One of the newest and fastest-growing teenage trends is the use of e-cigarettes, also known as vaping. Anecdotal evidence suggests that minors primarily vape or smoke in private homes with or without their parents' permission. These parents are unaware that some brands contain twice the amount of nicotine found in cigarettes or that nicotine is just as addictive as heroin. What is more disturbing is that some parents reportedly purchase Juuls or similar products for their children at local convenience stores. - This indicates that parent education is in dire need, rather than continued funding for Ambassadors to circle State Street.

With school out for the summer there will be more minors on State Street where the Ambassadors are positioned. But chances are, the majority of minors found there will be tourists. Where will local minors be found? My guess is that the majority will be found at local beaches, parks, at various clubs, camps and local teen centers, or in private homes - none of which are patrolled by the Ambassadors.

I voted in favor of the Tobacco Tax because it sought to reduce and prevent smoking and the use of other tobacco related products. I didn’t vote for or expect the funds to be used for other “services.” 

If residents want to prevent a new generation of local teenagers from becoming addicted to nicotine the Ambassador Program must be changed now. To better fulfill the purpose of the Tobacco Tax the Ambassadors should immediately be re-deployed to other areas of the City and be trained to provide educational services to parents, pre-teens and teens to prevent and discourage smoking and vaping.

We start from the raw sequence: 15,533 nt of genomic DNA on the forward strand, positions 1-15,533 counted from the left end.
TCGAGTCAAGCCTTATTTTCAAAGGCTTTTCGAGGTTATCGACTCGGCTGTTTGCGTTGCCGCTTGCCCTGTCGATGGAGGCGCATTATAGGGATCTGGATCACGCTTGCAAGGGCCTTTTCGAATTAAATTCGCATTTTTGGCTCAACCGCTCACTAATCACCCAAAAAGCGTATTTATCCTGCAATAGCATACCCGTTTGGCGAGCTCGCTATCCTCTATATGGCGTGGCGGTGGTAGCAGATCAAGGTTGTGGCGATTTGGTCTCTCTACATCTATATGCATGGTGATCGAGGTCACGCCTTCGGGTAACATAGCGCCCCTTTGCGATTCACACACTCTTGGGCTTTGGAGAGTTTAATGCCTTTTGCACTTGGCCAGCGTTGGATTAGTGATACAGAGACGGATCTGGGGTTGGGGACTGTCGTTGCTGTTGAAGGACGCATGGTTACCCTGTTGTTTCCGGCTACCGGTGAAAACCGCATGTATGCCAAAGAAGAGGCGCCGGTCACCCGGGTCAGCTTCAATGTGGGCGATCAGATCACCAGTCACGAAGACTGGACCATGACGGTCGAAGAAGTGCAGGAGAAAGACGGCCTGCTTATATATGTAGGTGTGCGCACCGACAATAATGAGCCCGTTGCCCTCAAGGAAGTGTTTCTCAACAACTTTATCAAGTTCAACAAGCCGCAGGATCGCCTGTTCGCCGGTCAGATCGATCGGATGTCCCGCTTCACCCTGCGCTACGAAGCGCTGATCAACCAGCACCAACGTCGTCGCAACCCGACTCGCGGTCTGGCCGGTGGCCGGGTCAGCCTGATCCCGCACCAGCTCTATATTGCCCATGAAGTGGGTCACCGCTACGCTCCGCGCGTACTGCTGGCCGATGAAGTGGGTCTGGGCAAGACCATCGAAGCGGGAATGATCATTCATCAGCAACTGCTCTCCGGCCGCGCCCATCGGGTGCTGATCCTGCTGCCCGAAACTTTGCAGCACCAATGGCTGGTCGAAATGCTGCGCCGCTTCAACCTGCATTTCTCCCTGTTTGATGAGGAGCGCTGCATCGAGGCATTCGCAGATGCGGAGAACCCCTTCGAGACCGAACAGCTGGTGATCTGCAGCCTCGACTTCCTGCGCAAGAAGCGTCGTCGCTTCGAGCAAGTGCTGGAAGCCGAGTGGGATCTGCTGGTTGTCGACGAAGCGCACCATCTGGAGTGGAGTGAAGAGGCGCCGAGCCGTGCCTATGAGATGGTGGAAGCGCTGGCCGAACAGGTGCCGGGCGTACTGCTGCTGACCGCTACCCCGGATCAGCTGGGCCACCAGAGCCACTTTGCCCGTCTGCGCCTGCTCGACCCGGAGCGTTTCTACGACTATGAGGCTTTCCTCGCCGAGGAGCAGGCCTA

Ambassadors could immediately begin patrolling local beaches and parks, and perform outreach to youth camps and clubs. They could also provide educational services directed at parents. During the school year Ambassadors could patrol areas like Milpas, where hundreds of students leave campus for lunch or the day, and where I’ve seen dozens vaping during the afternoon. They could also work with school administrators to provide educational outreach to parents during local parent teacher conferences or events.  

What do you think? Does it sound like the Ambassadors need to be re-deployed to better serve local minors?  If you think the money needs to be reallocated I urge you attend Tuesday’s Council meeting at 2pm and email the City Council to weigh in on this important fiscal and public policy issue before Tuesday: [email protected]

When: 2PM on Tuesday, June 18th.

Where: City Hall
             735 Anacapa St, 2nd Floor

Agenda: Item #2 Tobacco Grant

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Factotum Jun 17, 2019 02:42 PM
The Ambassador Program for the Tobacco Tax Should Change

Tobacco tax also funds First Five, another high administrative cost - low results mission creep operation. Pretending tobacco tax money is reducing smoking means there will less tobaccos tax cash flow for the government administrators, now dependent on these very same tobacco tax dollars.. See how it works when "tax dollars" are used to hire people to hand out free stuff? Continued employment of fund administrators and mission creep takes over the original intent of the tax initiative. Worst outcome possible today for the use of tobacco tax dollars is people actually quit smoking. All of these feel-good tax initiative should have a time-certain sunset clause. If they work, voters can renew them. But if there is no proof except that the tax money was squandered on now dependent over-head costs, the tax automatically sunsets. Pay attention next time these feel-good open-ended taxes get put on the ballot.